Friday, October 03, 2008

Spartathlon picture story

(pic: Team Bliss - Tim Englund, me, Allison Moore and Glenn Tachiyama at the Acropolis)

I am still processing the Spartathlon race. It was the toughest one I've done so far. Of course, I need to go back next year...and will. I've got unfinished business.

I look at pictures and see the abrupt transformation of my emotions. Somewhere in there I came to realize I wasn't going to make it. I was yet short of the Badwater 135 miles, so it wasn't the distance itself. My ankle hurt after the long downhill off Sangas pass but my stride looks good in one picture after that. I knew that there was another 30k of downhill to the finish and I dreaded that because of the ankle. But FEAR of the course down the road shouldn't have stopped me...

Hm, like I said I'm still processing.

The ankle is better; the swelling is nearly gone. The bruising is fading too. It still hurts but only vaguely. I stepped down hard on it yesterday and it reminded me that it is yet recovering. With some ankle rehab, which I am good at, it will recover. I am itching to run but am resisting the urge.

A final thank you is due to AdventureCORPS and Drymax. You guys helped get me as far as I could go! I am happy to report that I had no blisters, not even a hot spot on my feet. There was some chafing anteriorly on the ankle but that was directly due to the brace. I constantly got small pebbles in my shoes because the brace widened the space between my shoe (which we cut out) and my ankle. I dumped out half the mountain trail from my shoe when I stopped. Even that didn't cause any blisters with my Drymax socks. Yep, I'm a believer! See for yourself - these are my feet immediately post race. (Sorry about the schmutz on the bottoms of my feet - I was too tired to care!) :)

So, here are Glenn's excellent pictures.

John Price's pictures.

And my pictures too.


PS - THANK YOU everybody for all your encouragement and positive thoughts here on my blog. I guarantee it helped to fuel me before and during the race. You guys ROCK!

PSS - Here's a blurb about Sangas Pass from the Spartathlon website. What they forgot to mention was that the climb was on loose rocks - big round rolling rocks that just rolled away under your feet (and sometimes hands too!). I can still hear the rolling rocks, especially as they rolled off the trail and down the mountainside into the dark abyss. I couldn't look; I could only climb. I chuckled. Crazy. It's why we do these things!

Anyway, the website says:

After Lyrkia..."Leaving the aroma of coffee and souvlaki behind, the runner follows the road, which winds steeply upwards, quickly leaving civilisation behind. In the next 13 km the runner will climb some 960 meters (3,150 ft) to reach the head of the Sangas Pass on the flank of the Artemission range. The goals are Kaperelli village (154.1 km) then checkpoint 47 at Mountain Base (159.3 Km).

Reaching the top of Sangas is no mean feat and great care must be taken on the treacherous twisting path. From the summit (1,100 m - 3,608 ft) there is a plunge down a zigzag dirt track to the village of Sangas (164.3 km) in Arcadia when the route again joins the paved road for the often-necessary fast sprint to checkpoint 52 at Nestani (172 km)."


JeffO said...

Wow - 200k wearing that contraption? What guts. What a crew. What craftsmanship getting that brace to fit in a pair of shoes properly.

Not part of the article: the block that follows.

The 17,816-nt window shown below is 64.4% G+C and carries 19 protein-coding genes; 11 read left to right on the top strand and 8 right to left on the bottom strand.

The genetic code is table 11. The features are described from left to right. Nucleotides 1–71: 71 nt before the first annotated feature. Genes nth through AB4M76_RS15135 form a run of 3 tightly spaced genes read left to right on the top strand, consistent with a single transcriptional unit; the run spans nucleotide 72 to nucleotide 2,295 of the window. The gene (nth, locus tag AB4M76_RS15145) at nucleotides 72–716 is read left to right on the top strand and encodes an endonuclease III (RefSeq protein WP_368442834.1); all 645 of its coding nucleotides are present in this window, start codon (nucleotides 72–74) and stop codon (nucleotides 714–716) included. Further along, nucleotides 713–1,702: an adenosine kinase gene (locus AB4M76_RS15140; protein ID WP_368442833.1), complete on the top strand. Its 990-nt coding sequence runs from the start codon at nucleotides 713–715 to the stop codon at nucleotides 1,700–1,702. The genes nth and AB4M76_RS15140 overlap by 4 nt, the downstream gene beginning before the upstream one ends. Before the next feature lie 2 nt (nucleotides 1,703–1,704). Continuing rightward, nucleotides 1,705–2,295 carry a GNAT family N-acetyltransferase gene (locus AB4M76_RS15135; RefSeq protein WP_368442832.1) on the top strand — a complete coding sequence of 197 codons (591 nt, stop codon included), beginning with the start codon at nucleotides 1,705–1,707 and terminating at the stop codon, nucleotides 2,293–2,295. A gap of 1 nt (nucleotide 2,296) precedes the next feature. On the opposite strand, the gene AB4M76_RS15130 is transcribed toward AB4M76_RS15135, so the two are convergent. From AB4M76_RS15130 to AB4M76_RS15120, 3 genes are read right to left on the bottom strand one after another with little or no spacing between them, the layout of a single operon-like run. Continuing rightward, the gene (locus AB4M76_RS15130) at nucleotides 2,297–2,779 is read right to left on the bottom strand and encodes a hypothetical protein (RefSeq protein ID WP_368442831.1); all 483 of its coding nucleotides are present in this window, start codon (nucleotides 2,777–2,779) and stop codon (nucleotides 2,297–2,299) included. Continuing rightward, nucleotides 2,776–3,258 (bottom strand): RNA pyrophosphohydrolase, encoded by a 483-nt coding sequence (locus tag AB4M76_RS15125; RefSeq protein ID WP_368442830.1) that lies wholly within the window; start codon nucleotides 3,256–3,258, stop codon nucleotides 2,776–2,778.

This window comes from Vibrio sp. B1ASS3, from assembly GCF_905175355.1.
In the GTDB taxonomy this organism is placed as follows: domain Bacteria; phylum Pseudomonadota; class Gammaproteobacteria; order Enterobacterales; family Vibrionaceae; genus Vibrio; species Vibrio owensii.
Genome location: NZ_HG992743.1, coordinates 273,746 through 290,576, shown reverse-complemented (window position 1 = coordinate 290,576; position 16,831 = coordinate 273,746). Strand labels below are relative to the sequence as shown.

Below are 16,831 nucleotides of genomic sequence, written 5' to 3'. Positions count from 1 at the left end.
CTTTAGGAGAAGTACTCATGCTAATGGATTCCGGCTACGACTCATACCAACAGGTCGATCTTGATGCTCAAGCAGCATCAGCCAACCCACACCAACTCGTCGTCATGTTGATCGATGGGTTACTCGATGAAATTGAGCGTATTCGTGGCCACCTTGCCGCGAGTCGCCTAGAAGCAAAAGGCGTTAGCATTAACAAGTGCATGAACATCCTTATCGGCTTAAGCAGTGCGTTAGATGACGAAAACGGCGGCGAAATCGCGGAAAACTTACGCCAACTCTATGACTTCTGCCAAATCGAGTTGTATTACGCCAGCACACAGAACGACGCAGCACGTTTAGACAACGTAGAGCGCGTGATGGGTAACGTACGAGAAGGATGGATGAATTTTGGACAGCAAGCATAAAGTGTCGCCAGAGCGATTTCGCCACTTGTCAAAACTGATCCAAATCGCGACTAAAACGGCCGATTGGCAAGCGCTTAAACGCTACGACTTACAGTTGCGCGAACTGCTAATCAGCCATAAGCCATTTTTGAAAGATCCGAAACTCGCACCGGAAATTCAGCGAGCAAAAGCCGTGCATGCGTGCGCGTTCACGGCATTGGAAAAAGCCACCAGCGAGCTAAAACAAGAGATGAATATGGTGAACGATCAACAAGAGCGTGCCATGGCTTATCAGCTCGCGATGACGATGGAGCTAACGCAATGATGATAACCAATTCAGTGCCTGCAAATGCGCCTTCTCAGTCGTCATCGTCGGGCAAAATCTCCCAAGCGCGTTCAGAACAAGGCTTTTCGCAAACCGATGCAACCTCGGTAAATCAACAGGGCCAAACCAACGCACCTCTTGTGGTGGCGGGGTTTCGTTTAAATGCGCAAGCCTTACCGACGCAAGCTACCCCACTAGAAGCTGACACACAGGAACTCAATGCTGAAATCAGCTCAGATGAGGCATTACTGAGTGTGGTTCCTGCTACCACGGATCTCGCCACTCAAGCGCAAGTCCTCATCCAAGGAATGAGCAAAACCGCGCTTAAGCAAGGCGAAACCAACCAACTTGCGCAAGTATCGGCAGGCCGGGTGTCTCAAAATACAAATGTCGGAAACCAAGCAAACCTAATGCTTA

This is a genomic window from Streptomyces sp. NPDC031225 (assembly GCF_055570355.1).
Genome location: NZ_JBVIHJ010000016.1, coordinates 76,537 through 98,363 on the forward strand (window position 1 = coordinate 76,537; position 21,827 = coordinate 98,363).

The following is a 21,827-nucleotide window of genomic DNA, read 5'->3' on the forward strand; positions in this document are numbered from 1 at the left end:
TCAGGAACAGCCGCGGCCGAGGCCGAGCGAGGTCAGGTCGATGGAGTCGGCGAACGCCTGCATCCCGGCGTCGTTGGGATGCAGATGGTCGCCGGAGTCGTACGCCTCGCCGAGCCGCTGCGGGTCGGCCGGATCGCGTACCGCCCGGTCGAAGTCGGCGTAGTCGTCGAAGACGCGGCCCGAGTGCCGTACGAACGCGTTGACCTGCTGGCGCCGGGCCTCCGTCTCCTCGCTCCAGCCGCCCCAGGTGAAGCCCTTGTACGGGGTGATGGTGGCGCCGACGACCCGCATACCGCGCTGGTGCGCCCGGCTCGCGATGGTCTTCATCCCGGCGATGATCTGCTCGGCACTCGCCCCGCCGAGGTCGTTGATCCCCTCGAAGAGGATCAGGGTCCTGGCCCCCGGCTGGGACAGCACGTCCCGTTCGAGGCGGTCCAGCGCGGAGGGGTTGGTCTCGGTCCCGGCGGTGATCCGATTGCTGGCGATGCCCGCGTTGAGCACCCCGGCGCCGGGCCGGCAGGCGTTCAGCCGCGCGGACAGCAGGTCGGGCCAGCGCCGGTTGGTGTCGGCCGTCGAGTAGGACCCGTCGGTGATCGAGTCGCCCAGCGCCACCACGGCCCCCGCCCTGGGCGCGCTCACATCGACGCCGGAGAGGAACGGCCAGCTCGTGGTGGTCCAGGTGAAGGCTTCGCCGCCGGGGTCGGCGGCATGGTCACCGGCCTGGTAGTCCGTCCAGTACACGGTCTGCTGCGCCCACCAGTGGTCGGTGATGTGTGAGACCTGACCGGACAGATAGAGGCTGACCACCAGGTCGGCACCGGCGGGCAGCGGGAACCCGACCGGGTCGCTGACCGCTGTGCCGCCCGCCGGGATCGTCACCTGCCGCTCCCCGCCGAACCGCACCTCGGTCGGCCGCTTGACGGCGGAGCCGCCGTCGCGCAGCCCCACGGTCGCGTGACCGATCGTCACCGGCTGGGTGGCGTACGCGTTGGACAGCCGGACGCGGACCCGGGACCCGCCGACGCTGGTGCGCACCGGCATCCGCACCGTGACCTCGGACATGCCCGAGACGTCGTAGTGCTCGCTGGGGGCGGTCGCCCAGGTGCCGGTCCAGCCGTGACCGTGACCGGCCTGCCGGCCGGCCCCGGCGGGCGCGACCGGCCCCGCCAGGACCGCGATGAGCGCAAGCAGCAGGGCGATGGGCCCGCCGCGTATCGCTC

Glad you all had fun - at least I assume from all those smiles everyone had an awesome time!
Thanks for sharing this adventure.
Greece is now on my list of places to visit.

Bob - said...

OK time for bed, almost 3am here...I did 5 hours on the treadmill at the gym--felt good.

I just went through the pics and once I seen the mini-cigar pic I knew it was all good, even if you left some unfinished business in Greece...

Good practice run Lisa on a friggin bum ankle... you done great!

Glad your recovering well, catch up with ya soon.

Peter F said...

Hi Lisa
I hope your ankle is better.
Here is the link to my

Peter Foxall

Olga said...

As much as I knew you are tougher than any mountain, I was totally surprised how far you went. That's nuts! I bow my head to you, Lisa. This tiny body carries huge courage. You crew must be so proud. I know how much it hurt, yet, as I said before, I also know you guys had the best of times no matter. Wish I could be there. In fact, I'd take the DNF to hang out with such people for a couple of weeks:) The pictures are fantastic (where are the cigs on aid stations, was it a lie? I am not coming! LOL!). Next year, Lisa. Oh, and I still plan to come visit!!! When is the housewarming? :)

Lisa B said...

Hi Jeff, thanks for stopping by. The brace was surprisingly comfortable....for a brace, that is. :)

Hi Bob, if you can do 5 hours on the dreadmill, you CAN do anything! Cigars are the cure for everything, we decided. Finish a race...have a cigar. Don't finish a race...have a cigar. Tummy trouble...have a cigar. Acne vulgaris...have a cigar. Bipolar disorder...have a cigar. Yep, cigars cure everything. :)

Excellent pictures, Peter! It was so very nice to meet you and see you succeed at such a fantastic run. Sorry about your plane delay. You still got home way before us! :) See you next year?

Olga, forever sweet. Thank you so much for your outpourings of kindness. Gosh, you would just love it there! Maybe next year for both of us?? We'll be healed and ready by then for sure. The housewarming? Um, I've gotta unpack yet. Maybe soon. :)

Peter F said...

Hi Lisa.
Tim was intrested in races in the UK. Can you pass my e-mail address to him so I can send him the links to the web

Peter Foxall

Jon said...

Seeing Glenn's pics really brought your race to life for me. I nearly choked up when I saw the one where you were being held after you decided to pull yourself off the course.

Recover well Lisa. :-)